Put a paper pieced bird on it!

I wasn’t interested in paper piecing when I first learned about it. It wasn’t until I saw the book Backyard Bird Quilts by Jodie Davis that I was really inspired to give it a go.

Of course, I like to learn things the hard way. When I first started quilting, I was VERY resistant to pressing. I would try to finger press, or just not care about lumpy seams, and I don’t think it was until I tried paper piecing that I was sold. I just didn’t see how an iron could fit into a hobby. I tried my first bird, the simple cardinal pattern, without ironing, then with, and lo & behold, there’s a reason to haul out the iron!

That first one migrated south to the garbage can, but I saved the second for a gift for a friend, a tote bag:


I loved how it made such a big impact on the tote. The grey chambray was gorgeous, and I love that bold geometric fabric, but I wish I’d used a nicer lining. The material was like the stuff a cheap tie is made of. Not a good feel, and unpleasant to work with. Even though I had a whole swag curtain length left (its former life), I threw it in the thrift store pile because it was so yucky to work with.


My next backyard bird was the blue jay, inspired by our recent birdfeeder visitor. Still not sure where he’s going to land…


I thought about using it as the focal point of this something-in-progress, a bunch of improve light neutral blocks I’ve done, but I’m as yet undecided. Care to weigh in?



Switching to my sewing chair

Well, metaphorically. I only have one chair, but it’s a pretty neat one I cobbled together from an old kitchen set & the spinny part of an old computer chair. I meant to say, I’ve been doing a lot more sewing lately than working in my art journal, and here’s one of my recent finishes:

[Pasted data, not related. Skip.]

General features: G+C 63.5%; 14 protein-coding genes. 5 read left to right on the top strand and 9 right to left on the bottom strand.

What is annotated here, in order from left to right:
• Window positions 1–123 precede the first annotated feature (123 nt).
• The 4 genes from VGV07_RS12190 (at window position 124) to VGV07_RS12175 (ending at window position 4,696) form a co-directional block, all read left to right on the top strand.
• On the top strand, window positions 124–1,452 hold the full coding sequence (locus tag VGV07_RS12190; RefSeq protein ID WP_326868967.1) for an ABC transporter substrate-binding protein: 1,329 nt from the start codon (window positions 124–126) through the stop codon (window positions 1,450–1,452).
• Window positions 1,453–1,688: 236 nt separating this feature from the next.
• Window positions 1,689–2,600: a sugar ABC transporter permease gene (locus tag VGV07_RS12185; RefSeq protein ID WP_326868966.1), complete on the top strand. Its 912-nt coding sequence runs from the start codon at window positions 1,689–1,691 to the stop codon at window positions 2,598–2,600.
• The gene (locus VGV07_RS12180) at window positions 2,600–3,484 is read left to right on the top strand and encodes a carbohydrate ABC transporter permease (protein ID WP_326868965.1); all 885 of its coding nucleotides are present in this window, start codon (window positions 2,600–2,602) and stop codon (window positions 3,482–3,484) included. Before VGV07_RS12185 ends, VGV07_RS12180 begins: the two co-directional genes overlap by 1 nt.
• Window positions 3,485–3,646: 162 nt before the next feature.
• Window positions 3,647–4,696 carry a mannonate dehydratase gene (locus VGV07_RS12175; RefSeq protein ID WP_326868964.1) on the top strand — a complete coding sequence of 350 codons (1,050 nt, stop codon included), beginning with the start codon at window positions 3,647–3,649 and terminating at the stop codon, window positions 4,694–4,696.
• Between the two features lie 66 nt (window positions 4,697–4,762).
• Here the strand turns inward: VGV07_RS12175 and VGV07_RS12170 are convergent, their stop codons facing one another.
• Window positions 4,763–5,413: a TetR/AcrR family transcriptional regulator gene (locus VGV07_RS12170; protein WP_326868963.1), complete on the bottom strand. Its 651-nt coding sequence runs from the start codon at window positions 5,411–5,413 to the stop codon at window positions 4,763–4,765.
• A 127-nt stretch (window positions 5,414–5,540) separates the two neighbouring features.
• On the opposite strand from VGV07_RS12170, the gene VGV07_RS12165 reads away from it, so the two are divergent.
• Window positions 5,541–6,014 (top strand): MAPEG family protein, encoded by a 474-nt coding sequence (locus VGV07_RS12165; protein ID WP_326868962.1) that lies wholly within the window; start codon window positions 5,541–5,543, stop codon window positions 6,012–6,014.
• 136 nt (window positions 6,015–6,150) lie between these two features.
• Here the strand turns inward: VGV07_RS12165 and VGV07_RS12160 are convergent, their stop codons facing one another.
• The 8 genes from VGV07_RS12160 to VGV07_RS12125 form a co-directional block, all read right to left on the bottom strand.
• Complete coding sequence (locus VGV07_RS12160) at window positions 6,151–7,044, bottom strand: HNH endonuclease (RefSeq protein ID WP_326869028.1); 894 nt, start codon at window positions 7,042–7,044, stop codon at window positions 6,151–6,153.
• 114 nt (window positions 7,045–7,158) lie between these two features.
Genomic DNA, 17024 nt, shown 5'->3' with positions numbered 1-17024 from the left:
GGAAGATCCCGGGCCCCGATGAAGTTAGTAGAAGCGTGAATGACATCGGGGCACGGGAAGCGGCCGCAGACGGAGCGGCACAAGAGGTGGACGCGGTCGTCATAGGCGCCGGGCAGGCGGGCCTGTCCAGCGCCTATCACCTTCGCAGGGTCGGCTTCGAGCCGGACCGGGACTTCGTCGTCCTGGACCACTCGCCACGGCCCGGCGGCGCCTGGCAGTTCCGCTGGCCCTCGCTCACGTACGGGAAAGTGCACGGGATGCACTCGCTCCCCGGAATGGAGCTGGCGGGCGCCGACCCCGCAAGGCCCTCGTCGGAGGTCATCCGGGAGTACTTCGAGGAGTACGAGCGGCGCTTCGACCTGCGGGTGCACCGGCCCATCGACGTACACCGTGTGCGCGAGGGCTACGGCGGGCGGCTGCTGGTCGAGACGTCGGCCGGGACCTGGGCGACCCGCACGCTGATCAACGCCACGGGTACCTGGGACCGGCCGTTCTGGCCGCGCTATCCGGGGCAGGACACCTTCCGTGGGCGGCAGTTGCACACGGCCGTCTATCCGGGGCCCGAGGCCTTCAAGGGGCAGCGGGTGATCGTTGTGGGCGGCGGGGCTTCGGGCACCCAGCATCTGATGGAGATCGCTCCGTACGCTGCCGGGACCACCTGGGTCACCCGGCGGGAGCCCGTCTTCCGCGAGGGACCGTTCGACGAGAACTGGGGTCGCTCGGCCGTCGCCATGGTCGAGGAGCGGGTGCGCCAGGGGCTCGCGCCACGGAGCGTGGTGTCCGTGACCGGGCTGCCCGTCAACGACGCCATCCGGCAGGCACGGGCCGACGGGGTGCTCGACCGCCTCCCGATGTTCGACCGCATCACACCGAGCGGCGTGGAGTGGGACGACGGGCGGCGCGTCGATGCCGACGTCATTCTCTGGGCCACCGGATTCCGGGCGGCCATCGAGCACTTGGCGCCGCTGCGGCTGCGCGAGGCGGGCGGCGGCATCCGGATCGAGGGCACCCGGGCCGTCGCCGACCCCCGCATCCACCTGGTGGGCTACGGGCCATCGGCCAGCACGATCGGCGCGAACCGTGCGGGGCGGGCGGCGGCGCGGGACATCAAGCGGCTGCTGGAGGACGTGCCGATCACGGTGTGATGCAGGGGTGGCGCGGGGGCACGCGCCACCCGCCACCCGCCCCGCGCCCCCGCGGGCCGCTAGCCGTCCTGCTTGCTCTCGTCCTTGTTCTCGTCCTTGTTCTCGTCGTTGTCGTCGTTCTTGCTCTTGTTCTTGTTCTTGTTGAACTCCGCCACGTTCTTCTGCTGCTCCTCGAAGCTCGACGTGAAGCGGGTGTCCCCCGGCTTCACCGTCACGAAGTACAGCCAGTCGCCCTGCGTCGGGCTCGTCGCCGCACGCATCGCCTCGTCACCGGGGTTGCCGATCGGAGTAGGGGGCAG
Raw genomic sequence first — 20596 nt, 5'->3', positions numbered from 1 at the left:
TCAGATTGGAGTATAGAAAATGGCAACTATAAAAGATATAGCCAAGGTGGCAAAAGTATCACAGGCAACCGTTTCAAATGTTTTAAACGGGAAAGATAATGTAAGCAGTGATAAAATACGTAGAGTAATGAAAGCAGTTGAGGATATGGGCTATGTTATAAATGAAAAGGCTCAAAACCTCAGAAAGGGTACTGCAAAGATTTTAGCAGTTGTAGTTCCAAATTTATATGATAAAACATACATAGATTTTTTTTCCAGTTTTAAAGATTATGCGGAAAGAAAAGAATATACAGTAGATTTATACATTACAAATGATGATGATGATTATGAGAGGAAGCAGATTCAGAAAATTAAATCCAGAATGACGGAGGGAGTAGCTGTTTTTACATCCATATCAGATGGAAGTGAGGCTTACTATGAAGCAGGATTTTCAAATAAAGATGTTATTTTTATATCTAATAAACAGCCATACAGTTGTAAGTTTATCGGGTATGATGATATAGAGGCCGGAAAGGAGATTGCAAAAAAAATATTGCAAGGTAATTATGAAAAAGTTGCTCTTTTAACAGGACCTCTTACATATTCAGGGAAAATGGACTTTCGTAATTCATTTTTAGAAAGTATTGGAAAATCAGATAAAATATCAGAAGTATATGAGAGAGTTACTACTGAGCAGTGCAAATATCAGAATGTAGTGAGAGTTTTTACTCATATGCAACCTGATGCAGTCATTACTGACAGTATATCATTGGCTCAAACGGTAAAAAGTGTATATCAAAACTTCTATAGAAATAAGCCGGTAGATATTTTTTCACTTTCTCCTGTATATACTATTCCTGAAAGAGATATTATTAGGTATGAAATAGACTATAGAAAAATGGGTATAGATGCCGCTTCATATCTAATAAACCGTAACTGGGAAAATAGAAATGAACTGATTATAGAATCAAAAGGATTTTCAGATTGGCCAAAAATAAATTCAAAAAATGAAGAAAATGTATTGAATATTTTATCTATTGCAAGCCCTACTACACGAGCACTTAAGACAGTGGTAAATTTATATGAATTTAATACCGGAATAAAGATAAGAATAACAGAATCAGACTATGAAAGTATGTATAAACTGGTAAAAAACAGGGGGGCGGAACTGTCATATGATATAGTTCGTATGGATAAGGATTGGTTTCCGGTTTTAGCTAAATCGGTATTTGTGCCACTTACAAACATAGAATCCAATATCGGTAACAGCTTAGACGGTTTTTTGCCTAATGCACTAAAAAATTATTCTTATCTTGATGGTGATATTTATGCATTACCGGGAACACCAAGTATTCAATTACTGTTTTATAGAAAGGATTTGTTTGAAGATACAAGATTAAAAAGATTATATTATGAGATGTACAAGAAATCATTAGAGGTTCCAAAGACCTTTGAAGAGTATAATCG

I’ve noticed that a lot of folks in the quilting blogosphere name their quilts, so I’m gonna try that out…How about…Cruciform Fortune Teller. It was based on the Fortune Teller quilt from Sunday Morning Quilts by Amanda Jean Nyberg and Cheryl Arkison. I loved the improv blocks of neutral colors, but I didn’t want to fuss with the white center block once I got going piecing. I also thought it might be interesting if the blocks were off-center instead of all four the same size, with some sort of sashing….And then I started thinking that it would make a bold color really sing, and I had this fabric I had been saving for literally half my life. It was, in fact, my prom dress from the late 90’s. Beautiful satin with velvet print, but I was never going to wear it again. I’d saved it for the fabric, for just that special project, so I cut away & never looked back!

Speaking of backs, the back of this one was pieced in a similar fashion, only on a larger scale, with the many, many light neutrals I still had/have:


I quilted with straight lines, because with all those seams & different fabric I used (everything from nearly threadbare pajama pants to canvas), I was scared to try free motion! I left the sashing unquilted, to be a little puffy.


And lastly, I gave it a faced binding from this tutorial. At first I was going to try to match all the edge colors, but then I decided it was going to be a wall hanging & this way just seemed a lot more efficient. I’ll let you know how it looks up in the dining room when I get the¬†hanging sleeve on it.¬†Thanks for the wonderful tutorials, ladies of the quilt blogosphere!

A peek at what’s next….